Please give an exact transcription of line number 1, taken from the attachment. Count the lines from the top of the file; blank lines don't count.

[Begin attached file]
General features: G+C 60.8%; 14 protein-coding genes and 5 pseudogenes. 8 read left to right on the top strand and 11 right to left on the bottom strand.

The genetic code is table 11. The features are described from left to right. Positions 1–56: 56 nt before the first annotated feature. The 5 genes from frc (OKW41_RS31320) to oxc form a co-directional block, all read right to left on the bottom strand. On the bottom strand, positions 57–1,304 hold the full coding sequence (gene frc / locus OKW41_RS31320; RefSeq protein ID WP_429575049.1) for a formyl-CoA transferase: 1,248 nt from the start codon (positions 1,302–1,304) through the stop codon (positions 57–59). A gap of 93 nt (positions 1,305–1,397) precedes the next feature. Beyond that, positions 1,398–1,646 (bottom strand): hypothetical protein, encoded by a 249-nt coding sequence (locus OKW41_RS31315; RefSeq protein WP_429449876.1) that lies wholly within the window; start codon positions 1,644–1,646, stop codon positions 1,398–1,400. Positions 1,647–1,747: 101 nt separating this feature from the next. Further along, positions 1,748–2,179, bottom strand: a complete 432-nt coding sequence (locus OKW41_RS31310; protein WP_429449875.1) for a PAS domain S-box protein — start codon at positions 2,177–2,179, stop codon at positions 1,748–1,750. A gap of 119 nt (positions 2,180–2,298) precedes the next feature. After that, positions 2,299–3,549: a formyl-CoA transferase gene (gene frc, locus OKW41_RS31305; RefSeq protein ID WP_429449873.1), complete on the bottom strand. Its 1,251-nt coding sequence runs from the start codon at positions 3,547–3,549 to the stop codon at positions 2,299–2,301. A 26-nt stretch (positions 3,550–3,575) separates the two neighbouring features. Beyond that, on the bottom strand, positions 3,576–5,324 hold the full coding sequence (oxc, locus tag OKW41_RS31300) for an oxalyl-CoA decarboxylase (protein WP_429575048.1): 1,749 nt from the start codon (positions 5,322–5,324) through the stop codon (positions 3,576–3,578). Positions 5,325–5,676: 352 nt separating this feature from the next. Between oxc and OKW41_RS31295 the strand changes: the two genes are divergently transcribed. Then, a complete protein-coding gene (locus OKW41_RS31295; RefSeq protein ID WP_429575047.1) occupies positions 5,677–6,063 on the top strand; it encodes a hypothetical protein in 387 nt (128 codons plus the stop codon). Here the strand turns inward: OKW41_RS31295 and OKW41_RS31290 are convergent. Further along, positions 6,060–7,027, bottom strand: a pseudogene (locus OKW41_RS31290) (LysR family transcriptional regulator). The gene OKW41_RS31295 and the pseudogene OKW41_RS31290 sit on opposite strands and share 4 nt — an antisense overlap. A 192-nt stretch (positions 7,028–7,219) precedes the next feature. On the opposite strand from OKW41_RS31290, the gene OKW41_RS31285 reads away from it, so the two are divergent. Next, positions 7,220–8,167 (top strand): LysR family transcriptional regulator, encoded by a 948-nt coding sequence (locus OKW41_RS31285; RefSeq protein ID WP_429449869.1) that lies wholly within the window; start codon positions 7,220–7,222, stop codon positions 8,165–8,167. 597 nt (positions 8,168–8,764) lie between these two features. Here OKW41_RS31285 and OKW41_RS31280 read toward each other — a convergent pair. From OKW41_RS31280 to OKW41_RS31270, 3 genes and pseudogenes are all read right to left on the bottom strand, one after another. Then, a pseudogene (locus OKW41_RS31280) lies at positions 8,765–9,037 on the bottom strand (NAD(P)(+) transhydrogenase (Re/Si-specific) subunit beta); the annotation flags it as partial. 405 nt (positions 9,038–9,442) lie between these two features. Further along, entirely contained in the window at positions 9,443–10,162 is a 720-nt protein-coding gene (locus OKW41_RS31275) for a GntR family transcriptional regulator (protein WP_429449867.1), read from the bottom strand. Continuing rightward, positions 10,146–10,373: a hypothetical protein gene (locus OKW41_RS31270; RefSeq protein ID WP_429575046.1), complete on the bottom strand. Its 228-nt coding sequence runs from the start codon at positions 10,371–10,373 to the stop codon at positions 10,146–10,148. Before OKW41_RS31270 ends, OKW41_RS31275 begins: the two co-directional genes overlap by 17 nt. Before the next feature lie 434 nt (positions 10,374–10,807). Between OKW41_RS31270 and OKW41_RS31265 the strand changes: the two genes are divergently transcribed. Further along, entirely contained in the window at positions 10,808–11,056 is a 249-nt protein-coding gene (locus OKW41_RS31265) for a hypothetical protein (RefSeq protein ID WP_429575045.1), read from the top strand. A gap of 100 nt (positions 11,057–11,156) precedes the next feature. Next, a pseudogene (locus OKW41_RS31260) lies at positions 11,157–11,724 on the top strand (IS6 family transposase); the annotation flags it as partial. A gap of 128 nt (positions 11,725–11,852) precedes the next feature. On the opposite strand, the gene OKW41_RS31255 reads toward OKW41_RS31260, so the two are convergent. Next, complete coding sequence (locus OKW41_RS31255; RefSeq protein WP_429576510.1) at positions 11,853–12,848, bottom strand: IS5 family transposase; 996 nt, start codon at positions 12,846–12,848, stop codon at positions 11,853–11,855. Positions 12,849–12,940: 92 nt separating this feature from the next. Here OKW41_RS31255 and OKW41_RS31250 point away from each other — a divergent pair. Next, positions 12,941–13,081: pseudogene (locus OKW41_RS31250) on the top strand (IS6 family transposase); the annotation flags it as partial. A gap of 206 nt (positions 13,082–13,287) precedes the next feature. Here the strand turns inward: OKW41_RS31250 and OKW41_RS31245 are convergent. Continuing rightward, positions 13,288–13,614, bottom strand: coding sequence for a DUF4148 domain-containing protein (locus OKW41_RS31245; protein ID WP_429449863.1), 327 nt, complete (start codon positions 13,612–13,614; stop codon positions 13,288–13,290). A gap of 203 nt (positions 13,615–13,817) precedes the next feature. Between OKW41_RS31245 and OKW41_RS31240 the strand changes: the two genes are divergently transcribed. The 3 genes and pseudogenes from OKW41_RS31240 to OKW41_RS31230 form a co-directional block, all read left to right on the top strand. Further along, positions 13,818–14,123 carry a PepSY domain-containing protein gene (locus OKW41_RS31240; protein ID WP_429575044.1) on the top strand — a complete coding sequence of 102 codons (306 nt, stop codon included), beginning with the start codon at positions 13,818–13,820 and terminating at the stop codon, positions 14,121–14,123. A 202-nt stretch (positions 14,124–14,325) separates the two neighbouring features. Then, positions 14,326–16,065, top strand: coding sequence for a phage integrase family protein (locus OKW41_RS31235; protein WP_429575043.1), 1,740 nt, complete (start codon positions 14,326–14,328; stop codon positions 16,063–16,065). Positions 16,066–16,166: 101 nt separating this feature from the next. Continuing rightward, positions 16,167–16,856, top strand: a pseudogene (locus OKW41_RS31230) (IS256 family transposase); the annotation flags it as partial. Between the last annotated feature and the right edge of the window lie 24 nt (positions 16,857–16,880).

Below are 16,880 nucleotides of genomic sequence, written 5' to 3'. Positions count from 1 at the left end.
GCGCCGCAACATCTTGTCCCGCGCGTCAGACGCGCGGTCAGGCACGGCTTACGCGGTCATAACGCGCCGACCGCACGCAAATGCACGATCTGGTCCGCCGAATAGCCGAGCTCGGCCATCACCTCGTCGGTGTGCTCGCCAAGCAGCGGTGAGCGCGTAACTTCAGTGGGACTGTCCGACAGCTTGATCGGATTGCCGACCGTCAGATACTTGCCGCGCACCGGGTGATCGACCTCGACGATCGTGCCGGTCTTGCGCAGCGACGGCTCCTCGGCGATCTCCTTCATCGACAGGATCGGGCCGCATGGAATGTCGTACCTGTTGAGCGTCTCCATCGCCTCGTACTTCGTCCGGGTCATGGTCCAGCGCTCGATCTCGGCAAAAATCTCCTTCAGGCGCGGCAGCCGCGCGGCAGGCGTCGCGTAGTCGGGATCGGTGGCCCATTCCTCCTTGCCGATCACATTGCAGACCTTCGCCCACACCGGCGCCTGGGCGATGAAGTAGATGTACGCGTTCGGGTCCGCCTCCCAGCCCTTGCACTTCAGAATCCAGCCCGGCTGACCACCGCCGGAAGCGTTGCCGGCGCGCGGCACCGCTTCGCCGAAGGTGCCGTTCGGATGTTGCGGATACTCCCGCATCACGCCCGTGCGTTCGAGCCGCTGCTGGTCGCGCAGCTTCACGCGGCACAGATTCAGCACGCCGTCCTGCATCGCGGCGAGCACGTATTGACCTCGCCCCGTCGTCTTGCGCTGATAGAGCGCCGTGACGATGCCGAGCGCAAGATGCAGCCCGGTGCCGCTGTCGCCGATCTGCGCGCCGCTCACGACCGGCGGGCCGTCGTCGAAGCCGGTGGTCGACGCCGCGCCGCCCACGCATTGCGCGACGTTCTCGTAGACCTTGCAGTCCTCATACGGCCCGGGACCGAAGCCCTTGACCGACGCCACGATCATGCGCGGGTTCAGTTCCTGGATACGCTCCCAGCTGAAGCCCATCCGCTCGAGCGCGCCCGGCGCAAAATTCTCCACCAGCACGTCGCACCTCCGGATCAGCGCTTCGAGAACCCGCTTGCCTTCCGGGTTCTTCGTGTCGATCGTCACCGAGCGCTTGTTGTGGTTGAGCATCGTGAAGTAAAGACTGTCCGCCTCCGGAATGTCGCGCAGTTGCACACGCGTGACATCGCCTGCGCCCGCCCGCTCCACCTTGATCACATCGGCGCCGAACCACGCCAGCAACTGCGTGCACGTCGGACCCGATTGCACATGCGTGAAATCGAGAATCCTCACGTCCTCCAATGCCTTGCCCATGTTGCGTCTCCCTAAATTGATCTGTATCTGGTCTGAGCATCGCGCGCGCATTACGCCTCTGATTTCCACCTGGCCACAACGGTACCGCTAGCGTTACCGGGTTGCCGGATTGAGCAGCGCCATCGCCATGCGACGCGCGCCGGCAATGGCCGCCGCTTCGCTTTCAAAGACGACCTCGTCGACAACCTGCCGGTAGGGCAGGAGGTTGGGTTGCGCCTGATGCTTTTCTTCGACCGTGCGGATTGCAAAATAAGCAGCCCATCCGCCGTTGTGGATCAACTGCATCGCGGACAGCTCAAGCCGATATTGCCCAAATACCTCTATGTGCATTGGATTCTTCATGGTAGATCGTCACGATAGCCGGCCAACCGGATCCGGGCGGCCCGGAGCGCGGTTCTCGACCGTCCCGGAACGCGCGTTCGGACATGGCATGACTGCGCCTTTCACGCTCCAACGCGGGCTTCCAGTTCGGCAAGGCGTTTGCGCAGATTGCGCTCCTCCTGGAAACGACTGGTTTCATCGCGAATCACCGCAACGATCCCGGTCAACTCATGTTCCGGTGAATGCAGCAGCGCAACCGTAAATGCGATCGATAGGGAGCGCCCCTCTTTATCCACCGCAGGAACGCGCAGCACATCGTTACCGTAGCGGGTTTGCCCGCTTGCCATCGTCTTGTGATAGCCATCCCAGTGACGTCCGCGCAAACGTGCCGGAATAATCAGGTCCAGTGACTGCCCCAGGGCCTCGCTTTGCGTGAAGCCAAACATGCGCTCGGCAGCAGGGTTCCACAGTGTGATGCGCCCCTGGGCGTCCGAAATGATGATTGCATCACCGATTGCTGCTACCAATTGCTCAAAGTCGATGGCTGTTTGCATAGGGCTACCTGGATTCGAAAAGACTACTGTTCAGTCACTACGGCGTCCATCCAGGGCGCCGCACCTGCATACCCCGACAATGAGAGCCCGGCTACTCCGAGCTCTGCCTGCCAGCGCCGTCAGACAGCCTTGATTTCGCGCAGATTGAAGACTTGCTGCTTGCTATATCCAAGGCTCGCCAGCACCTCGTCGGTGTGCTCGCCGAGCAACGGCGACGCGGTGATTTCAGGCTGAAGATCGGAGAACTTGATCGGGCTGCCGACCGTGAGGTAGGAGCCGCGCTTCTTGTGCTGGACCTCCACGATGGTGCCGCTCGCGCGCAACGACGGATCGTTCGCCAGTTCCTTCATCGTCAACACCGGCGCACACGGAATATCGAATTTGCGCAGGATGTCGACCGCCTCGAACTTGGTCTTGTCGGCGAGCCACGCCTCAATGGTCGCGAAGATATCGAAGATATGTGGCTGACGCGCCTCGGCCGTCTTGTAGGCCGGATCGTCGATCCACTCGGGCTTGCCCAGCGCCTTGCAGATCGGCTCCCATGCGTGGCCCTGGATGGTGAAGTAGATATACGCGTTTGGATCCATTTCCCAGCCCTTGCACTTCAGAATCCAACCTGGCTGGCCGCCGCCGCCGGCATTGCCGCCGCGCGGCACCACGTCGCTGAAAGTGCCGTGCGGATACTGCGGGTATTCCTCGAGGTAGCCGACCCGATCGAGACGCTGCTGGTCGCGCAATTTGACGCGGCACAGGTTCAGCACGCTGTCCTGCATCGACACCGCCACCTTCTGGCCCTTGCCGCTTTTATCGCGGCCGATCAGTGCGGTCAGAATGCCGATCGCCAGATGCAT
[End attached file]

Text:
General features: G+C 60.8%; 14 protein-coding genes and 5 pseudogenes. 8 read left to right on the top strand and 11 right to left on the bottom strand.